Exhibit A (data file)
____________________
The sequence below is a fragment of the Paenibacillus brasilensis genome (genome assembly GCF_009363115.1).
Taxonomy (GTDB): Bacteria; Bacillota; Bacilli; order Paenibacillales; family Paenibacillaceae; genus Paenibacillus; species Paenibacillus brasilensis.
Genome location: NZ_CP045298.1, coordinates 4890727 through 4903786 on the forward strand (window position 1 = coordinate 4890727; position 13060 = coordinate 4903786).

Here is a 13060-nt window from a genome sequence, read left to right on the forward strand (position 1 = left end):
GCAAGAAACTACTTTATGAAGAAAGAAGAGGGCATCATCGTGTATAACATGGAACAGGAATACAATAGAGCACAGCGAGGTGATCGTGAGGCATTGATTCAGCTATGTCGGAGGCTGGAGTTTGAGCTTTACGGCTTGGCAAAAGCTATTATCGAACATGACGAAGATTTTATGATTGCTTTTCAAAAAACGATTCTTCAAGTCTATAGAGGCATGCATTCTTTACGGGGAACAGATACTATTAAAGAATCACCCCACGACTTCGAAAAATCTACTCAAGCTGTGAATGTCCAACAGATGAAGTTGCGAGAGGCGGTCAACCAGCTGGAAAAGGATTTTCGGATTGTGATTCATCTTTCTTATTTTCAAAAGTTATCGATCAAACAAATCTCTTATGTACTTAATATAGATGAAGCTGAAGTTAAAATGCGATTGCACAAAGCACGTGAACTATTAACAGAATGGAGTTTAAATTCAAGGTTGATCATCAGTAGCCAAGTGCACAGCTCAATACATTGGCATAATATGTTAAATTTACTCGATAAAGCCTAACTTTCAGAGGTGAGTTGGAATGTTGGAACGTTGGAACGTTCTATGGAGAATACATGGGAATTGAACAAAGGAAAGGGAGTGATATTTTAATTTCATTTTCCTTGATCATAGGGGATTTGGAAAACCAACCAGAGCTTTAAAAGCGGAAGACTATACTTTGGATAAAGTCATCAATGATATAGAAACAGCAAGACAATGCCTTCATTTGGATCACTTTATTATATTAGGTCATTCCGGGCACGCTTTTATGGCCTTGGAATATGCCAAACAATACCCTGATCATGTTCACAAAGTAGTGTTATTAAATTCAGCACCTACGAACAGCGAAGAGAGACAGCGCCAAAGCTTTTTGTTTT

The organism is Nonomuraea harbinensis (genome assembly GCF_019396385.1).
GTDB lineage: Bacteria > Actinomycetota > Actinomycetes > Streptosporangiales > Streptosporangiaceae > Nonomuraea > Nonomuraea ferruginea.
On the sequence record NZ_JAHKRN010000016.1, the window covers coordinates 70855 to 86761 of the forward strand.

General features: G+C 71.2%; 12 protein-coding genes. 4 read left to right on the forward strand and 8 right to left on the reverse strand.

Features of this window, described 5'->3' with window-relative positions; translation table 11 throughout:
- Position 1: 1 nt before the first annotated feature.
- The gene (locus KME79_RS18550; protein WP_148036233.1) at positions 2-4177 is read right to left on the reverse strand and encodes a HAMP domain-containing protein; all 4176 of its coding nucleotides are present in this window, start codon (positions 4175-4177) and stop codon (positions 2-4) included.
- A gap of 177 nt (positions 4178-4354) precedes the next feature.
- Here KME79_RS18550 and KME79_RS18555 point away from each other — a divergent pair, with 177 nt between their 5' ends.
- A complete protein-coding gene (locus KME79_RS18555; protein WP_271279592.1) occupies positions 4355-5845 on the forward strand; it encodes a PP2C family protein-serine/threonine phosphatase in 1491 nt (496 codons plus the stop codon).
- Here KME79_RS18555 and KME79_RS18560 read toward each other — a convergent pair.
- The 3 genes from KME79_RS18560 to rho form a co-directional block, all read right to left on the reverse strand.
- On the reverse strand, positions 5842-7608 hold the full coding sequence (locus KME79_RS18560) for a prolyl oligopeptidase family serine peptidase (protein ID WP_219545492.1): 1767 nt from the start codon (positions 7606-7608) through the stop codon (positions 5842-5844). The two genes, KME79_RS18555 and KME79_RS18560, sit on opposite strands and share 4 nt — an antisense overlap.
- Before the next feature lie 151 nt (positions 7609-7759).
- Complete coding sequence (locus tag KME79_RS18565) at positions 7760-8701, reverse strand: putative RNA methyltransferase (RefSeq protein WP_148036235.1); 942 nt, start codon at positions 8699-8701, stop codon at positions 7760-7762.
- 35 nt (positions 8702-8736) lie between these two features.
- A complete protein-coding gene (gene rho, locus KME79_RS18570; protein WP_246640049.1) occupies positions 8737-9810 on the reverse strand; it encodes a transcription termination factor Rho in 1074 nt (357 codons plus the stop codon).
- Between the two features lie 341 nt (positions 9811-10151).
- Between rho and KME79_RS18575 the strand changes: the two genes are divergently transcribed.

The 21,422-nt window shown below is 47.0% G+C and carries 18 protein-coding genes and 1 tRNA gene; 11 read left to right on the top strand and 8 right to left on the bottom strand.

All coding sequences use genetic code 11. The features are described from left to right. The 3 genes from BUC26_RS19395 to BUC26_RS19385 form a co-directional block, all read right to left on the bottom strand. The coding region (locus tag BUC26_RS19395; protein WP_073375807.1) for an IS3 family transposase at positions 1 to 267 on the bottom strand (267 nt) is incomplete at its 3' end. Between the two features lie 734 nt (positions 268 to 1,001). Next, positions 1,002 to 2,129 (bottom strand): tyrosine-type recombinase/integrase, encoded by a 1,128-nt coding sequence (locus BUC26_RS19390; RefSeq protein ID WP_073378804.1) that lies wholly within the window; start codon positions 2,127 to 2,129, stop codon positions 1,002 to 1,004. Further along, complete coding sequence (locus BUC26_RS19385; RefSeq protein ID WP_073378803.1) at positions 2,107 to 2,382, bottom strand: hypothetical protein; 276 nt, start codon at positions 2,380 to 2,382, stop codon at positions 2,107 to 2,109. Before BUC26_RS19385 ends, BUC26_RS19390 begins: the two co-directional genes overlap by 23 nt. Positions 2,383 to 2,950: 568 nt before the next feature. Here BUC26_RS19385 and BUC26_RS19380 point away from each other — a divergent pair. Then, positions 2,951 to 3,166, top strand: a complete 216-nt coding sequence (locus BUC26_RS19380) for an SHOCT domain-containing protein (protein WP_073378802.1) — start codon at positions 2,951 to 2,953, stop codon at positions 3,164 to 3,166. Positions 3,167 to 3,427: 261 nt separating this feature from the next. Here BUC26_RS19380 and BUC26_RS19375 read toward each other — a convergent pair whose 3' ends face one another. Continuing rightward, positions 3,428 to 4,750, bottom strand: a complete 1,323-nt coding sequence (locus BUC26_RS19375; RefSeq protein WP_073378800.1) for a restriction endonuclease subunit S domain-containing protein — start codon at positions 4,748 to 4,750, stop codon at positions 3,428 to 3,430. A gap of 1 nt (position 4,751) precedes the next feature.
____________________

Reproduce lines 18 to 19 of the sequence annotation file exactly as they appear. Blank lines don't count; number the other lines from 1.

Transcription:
- On the reverse strand, positions 5842-7608 hold the full coding sequence (locus KME79_RS18560) for a prolyl oligopeptidase family serine peptidase (protein ID WP_219545492.1): 1767 nt from the start codon (positions 7606-7608) through the stop codon (positions 5842-5844). The two genes, KME79_RS18555 and KME79_RS18560, sit on opposite strands and share 4 nt — an antisense overlap.
- Before the next feature lie 151 nt (positions 7609-7759).